Some of my most amusing moments as an educator have occurred because of excuses my students have given for not doing their work. It’s funny how their minds work and what reasons they think will get them out of a pinch.

One industrious young lady gave the excuse that she had to “cut her dad’s hair” preventing her from doing her homework. This same student later used the excuse that she had to “rearrange her living room” and was just not able to do her assignment. Needless to say, her weak excuses reflected strongly in her poor final grade.

As I watch my own children try to wriggle their way out of chores and trouble, the excuses they give are amusing (most of the time). With each feeble argument, hubby and I try to use their sorry tales to teach them that excuses are not a way to build a strong stance.

As an adult, there are some people we just know will always have an excuse for not doing their job or fulfilling an obligation.

There is nothing worse that knowing you can’t count on someone. When someone always has an excuse for failing to pull their weight, they start to become dead weight pulling down the whole team.

Continue reading “Your Strongest Excuse is Weak – Thoughtful Thursday”

Frozen Dinners on the Farm

 

 

 

Adventures in farming don’t stop when winter arrives. If anything, they become more frequent. This past summer hubby decided we would give silage feeding a try and chopped a pit full of the ever-fermenting feed for our cattle. We wrapped the pit tight and waited for the weather to require us to serve up the corn stalks and leaves. Fortunately, the coldest cold took its time getting here and we did not have to start the daily task of carting the food to our cows until January.

I had not experienced the serving of silage and, based on all the research I saw hubby do, I was intrigued by this form of feeding. It was a process that I found both interesting and time-consuming (traits that often go with farming).

wp-1549159230085.jpgThank goodness for 4-wheel drive tractors and silage buggies to help us get the feed to our hungry herd. Silage has to be fed daily when the grass has stopped growing or is under a thick blanket of snow.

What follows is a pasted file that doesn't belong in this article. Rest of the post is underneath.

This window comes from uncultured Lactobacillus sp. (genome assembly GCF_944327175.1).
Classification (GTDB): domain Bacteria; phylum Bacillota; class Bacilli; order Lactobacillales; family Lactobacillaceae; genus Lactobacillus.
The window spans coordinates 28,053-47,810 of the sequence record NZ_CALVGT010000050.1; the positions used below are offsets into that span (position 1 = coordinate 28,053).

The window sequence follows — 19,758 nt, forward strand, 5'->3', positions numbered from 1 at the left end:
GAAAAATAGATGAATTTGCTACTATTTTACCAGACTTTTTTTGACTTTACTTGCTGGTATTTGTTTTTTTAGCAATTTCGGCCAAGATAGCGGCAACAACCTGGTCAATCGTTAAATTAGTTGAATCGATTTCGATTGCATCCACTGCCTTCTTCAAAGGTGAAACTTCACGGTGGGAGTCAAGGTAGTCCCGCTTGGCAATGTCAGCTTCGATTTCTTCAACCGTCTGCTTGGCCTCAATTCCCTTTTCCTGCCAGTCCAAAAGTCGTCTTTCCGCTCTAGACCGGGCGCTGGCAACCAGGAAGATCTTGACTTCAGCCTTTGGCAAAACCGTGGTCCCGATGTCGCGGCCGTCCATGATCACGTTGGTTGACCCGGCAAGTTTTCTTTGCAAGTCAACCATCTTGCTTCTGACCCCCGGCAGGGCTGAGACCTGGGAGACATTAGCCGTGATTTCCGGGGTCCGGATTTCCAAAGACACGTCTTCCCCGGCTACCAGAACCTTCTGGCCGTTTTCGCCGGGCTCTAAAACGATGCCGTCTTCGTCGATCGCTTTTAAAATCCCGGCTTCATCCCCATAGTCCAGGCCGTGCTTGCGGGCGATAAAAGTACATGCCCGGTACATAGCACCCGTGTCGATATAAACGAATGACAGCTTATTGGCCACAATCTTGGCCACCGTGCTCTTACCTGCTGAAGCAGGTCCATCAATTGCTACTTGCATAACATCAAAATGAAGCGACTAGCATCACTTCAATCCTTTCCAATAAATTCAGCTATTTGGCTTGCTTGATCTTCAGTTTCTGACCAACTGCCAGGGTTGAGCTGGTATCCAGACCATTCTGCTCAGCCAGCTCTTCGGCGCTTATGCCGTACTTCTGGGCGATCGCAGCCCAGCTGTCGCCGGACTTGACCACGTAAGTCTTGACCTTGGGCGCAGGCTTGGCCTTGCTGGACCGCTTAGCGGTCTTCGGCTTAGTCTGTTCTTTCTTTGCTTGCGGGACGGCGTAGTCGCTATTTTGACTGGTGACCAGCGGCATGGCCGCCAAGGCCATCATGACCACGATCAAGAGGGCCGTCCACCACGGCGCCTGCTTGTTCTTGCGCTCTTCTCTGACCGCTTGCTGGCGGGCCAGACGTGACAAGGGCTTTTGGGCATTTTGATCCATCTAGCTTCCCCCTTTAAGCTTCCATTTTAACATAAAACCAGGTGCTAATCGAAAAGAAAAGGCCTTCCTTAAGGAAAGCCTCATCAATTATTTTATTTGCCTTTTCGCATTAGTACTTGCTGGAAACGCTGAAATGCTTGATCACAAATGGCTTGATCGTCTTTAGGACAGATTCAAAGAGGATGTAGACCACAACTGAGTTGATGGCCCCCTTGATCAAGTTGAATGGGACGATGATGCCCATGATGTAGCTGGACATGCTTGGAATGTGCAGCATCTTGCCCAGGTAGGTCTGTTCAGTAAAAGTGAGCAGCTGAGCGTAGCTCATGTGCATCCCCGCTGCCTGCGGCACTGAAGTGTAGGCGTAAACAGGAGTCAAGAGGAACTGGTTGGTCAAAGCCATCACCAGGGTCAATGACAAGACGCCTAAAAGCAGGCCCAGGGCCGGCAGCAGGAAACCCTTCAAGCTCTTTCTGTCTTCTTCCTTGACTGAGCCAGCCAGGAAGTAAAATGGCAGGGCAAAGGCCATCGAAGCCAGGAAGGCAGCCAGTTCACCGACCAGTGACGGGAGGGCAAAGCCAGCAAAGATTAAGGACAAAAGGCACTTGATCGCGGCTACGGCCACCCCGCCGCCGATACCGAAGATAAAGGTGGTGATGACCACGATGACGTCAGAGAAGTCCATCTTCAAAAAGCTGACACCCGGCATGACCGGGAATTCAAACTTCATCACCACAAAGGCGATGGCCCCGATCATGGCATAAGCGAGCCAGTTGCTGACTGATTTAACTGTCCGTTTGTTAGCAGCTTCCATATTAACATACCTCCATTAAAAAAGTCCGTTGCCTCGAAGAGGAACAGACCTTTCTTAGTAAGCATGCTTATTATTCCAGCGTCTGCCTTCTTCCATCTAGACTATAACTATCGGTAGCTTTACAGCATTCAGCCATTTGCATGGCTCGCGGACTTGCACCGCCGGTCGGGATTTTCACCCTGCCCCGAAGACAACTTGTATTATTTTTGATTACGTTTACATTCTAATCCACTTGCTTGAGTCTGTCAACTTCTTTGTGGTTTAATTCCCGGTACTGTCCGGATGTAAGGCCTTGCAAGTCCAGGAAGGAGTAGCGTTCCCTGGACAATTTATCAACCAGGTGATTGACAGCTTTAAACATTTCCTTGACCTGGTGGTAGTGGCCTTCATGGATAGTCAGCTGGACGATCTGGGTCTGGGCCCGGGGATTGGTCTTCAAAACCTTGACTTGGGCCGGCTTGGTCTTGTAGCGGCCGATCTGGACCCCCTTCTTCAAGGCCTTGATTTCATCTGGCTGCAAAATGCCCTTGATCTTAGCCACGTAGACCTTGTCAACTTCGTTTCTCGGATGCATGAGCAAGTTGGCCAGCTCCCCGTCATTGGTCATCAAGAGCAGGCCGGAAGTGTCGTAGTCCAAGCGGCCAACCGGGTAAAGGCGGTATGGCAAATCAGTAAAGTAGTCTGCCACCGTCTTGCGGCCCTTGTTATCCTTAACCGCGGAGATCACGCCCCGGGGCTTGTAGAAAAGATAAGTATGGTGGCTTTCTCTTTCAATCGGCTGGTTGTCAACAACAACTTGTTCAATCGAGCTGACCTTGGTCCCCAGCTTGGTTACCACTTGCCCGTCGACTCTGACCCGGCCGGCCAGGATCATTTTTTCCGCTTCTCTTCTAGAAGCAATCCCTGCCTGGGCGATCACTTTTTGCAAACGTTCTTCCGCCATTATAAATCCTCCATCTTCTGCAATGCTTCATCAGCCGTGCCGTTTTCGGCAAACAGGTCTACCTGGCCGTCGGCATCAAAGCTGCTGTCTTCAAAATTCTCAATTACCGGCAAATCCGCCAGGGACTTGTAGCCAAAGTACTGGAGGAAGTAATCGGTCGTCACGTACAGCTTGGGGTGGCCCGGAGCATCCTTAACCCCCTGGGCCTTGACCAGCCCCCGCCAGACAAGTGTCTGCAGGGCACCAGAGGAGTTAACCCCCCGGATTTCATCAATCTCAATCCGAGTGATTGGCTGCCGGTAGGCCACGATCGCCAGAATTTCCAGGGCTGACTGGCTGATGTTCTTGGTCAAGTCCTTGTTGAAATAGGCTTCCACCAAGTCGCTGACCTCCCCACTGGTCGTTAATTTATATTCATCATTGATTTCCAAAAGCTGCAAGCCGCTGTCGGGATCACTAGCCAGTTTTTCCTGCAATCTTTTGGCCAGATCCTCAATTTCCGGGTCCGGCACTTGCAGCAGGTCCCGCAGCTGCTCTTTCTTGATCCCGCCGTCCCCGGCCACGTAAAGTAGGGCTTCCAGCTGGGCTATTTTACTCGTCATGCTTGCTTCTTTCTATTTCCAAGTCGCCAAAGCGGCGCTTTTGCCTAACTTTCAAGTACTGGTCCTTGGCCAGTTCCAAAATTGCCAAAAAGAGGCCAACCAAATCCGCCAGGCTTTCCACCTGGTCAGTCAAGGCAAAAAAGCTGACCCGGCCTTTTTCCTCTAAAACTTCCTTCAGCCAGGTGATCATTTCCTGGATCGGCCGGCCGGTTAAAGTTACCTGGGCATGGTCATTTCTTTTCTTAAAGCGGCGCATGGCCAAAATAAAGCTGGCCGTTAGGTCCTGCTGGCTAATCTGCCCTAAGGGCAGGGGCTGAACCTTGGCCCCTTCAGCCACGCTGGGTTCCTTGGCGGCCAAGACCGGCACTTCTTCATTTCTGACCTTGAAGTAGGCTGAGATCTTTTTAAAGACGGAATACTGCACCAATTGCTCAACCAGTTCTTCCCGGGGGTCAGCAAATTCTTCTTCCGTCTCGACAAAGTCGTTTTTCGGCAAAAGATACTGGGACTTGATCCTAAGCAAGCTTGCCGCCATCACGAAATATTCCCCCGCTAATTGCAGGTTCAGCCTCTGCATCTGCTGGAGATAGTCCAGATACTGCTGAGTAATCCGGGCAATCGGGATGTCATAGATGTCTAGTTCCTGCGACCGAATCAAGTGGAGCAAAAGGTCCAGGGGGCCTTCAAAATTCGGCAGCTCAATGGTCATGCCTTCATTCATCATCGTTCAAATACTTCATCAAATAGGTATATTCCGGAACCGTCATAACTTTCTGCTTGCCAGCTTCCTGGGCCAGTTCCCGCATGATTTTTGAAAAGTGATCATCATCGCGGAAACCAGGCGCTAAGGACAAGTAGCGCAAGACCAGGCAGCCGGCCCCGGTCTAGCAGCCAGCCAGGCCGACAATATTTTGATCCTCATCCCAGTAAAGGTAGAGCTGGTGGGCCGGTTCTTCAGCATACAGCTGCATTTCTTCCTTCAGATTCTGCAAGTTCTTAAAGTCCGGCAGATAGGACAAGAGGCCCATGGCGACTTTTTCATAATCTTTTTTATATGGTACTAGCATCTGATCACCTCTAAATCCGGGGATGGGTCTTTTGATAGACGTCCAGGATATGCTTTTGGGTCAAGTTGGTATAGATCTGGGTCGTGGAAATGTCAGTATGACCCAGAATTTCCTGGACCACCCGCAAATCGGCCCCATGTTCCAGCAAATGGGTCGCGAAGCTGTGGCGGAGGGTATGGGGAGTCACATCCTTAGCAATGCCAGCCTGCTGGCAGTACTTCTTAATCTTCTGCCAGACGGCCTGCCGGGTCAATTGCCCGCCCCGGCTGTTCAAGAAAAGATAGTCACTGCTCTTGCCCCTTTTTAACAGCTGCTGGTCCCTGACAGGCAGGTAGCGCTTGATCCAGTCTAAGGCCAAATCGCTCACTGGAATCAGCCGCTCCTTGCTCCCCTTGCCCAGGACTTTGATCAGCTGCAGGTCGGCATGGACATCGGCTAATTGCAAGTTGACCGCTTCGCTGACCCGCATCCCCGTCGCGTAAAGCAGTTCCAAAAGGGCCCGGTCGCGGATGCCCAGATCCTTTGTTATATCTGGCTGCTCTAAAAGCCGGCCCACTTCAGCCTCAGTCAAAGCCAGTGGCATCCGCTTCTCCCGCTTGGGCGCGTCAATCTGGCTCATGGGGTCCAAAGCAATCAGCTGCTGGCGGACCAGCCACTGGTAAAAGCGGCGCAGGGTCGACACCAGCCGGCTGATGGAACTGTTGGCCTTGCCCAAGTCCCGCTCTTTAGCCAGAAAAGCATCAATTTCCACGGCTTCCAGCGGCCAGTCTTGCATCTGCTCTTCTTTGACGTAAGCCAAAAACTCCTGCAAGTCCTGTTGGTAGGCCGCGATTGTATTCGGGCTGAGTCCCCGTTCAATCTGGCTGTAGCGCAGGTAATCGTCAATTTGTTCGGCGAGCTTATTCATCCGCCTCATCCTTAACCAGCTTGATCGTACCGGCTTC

After 10+ inches fell, serving silage was a must. The following week brought sub-zero temps and those cows needed whatever food we could get to them. Continue reading “Frozen Dinners on the Farm”

Only Angels Can Wing It

Only Angles Can Wing It

In February of 2002 I took a long-term substitute teaching position at a small, Catholic school in Loose Creek, Mo. That position sealed my understanding that God was calling me to be a teacher. In August of 2002, I began my teacher education program only to receive a call in October that the same small school needed me. A teacher had quit. I rearranged my newly laid plans and went back for another long-term subbing.

At the end of that second year, the school secretary gave me a framed saying, “Only angles can wing it. The rest of us have to work at it.” 

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That saying sits on my bathroom counter today. Every morning it is my motivation to get going and work on making my day count. Every night it is my reminder that even the most imperfect days are days I did my best to keep up with the angels.  Continue reading “Only Angels Can Wing It”

Experimental Cleaning